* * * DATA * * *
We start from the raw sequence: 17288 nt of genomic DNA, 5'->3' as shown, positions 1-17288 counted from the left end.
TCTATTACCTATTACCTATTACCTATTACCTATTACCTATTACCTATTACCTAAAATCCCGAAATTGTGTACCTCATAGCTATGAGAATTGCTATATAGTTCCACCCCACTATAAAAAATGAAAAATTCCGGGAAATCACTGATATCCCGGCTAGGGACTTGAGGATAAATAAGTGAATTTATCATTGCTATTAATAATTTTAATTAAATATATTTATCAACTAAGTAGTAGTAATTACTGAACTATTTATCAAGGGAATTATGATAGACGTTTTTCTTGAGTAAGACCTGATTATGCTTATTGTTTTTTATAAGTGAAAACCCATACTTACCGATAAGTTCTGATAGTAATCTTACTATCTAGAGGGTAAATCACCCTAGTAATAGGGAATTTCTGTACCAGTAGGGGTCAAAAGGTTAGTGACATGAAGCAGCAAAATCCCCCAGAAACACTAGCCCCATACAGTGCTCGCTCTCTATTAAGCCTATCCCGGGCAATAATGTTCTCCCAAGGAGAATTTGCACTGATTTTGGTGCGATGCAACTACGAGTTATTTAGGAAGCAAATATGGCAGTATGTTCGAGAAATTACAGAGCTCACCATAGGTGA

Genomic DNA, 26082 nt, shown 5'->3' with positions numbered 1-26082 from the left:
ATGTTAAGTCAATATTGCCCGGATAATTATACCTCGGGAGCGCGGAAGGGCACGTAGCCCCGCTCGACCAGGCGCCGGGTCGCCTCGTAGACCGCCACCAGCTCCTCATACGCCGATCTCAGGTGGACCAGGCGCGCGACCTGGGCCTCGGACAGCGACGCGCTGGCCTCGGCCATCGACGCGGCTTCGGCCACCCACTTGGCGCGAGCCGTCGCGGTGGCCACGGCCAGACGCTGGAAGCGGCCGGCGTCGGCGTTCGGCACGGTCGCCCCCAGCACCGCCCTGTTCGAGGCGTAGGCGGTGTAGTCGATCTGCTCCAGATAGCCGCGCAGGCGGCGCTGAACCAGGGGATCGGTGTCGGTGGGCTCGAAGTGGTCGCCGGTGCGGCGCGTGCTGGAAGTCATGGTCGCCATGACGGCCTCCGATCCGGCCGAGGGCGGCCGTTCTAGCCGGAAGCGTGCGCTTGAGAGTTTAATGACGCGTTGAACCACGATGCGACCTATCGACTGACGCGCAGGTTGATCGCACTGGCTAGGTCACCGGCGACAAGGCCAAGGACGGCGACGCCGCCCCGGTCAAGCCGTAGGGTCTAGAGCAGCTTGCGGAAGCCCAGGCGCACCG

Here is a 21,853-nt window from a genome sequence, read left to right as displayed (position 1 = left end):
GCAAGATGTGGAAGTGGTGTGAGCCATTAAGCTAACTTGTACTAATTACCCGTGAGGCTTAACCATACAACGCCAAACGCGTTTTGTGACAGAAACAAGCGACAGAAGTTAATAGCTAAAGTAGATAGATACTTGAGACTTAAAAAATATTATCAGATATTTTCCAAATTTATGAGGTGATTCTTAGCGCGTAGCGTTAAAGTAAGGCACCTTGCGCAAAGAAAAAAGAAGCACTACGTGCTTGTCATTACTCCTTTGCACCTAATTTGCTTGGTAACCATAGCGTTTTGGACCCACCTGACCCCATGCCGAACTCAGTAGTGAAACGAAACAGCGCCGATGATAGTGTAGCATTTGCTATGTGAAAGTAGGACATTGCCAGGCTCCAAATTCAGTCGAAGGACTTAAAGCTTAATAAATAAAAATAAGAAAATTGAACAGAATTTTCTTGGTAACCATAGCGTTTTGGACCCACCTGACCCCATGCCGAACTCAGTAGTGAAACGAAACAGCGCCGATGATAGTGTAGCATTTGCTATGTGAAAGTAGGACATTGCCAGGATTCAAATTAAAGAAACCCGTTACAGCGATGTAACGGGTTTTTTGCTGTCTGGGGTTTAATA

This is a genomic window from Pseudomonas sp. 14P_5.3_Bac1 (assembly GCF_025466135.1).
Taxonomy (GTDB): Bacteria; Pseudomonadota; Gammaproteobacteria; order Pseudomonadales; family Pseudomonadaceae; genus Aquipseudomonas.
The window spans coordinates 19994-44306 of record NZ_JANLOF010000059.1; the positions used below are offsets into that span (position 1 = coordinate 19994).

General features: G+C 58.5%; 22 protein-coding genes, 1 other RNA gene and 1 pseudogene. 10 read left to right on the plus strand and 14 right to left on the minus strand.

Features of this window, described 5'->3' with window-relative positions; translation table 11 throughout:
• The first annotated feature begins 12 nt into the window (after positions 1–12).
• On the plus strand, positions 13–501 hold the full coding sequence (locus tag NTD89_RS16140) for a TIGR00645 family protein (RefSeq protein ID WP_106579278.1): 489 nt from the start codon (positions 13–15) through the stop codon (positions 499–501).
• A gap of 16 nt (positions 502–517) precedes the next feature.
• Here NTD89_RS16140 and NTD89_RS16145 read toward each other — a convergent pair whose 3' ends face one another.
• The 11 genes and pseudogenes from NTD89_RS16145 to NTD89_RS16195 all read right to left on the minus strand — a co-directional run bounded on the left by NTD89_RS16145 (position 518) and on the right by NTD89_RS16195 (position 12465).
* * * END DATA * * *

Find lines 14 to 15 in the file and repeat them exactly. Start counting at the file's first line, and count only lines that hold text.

• A gap of 16 nt (positions 502–517) precedes the next feature.
• Here NTD89_RS16140 and NTD89_RS16145 read toward each other — a convergent pair whose 3' ends face one another.